Northwest Indiana quartet Cloakroom are marking their 10th year as a band with Dissolution Wave, their first new album since 2017’s Time Well. They envision the record as “a space western in which an act of theoretical physics—the dissolution wave—wipes out all of humanity’s existing art and abstract thought. In order to keep the world spinning on its axis, songsmiths must fill the ether with their compositions.” If that sounds especially heady, it’s supposed to be: As vocalist/guitarist Doyle Martin explains in a statement, “We lost a couple of close friends over the course of writing this record. Dreaming up another world felt easier to digest than the real nitty-gritty we’re immersed in every day.” Cloakroom have a sound to match their escapist ambitions, equal parts space-rock, heavy shoegaze and post-hardcore, with Martin’s murmurs as the only anchor to solid ground. Like the best of Hum and Ride, this record is hypnotic and immersive, its towering guitars and high-concept songwriting like a doorway to a waking dream. —Scott Russell
Earl Sweatshirt: SICK!
SICK! maintains Earl Sweatshirt’s slowly revealing demeanor, but gives us some of the most clearheaded raps of his career. On “2010,” he talks about his relationship with his mom (“’03, momma rockin’ Liz Claiborne / Had her stressin’ up the wall playin’ Mary J. songs / Rainy day came, couldn’t rinse the stains off”), UCLA Law Professor Cheryl Harris, alluding to the drug and behavioral problems he had that year as Odd Future was blowing up. Backed by Black Noi$e’s potent production, which sounds like walking on gravelly sand at the beach, “Visions” features some of the most upfront lyricism we’ve ever heard from Earl, with him telling us, “I just be weary of self.” Being Earl Sweatshirt isn’t just protecting yourself from the public, but also being self-conscious because of your own inner demons and pain. —Jayson Buford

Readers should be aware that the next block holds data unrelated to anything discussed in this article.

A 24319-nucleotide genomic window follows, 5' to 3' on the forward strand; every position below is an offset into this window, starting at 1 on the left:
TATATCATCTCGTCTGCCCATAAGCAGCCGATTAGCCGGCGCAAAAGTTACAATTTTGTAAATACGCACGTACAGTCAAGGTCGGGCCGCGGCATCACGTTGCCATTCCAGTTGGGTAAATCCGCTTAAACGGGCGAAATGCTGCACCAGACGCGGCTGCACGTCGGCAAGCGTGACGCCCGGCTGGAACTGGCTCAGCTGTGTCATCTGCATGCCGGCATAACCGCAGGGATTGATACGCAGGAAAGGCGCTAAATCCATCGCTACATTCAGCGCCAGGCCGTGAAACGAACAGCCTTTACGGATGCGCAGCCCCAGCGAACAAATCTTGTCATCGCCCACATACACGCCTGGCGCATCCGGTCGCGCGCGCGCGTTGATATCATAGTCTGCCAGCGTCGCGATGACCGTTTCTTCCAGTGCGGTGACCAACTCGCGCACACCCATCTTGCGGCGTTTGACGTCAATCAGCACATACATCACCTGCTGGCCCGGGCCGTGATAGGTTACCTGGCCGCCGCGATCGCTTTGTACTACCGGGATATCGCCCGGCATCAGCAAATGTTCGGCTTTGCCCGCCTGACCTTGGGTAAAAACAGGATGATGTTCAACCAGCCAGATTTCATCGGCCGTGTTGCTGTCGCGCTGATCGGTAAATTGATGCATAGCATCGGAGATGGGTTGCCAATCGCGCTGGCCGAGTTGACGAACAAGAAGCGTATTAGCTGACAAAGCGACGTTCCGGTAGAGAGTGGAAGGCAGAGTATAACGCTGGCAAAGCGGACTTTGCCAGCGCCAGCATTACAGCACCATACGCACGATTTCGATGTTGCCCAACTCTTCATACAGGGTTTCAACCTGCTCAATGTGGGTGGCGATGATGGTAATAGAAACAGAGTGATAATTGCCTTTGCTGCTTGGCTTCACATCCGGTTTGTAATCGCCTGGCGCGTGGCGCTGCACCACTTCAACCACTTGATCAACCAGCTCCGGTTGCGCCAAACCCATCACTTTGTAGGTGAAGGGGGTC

“I made you a mixtape because when I feel you, I feel me,” FKA twigs casually remarks on “ride the dragon,” the opening track on her debut mixtape CAPRISONGS. The singer’s first foray into the classic format is off-putting at first, since she is one of music’s most progressive pop personalities. Twigs’ most recent album, 2019’s MAGDALENE, was quite the dramatic statement, with religious allusions wrapped tightly in ethereal and operatic vocals, then placed against stirring instrumentation. It felt like at any moment, her voice could shatter like glass and the song would be all the better for it. On CAPRISONGS, the turmoil she carries is palpable, but her disposition is different. There are theatrics, but twigs replaces overwhelming intensity with playfulness and self-awareness. It’s the most confident she’s ever been. —Candace McDuffie
Melbourne-based “computer musician” Katie Dey runs the entire gamut of electronic pop on Forever Music, her Bandcamp-exclusive follow-up to 2020’s Mydata (and 2021 remix record Urdata). Dey’s vocals and lyrics are intertwined in continuous transformation: On gripping opener “unfurl,” she coos over a bouncy synth figure, “i take my medicine / twice daily so that i stay / pretty girl pretty girl,” only to later lament in layered voices, “so hard to be kind / so hard to be girls / pretty girls pretty / evil fucking world.” Dey builds a crystal castle of pulsing bass, hyper-pop pixelations of sound, digital strings and much more, and populates it with her fearless songwriting: “if you ever want my heart / all you have to do is ask / and when eventually i’m gone / you can listen to this song,” she sings on the title track, music made to last. —Scott Russell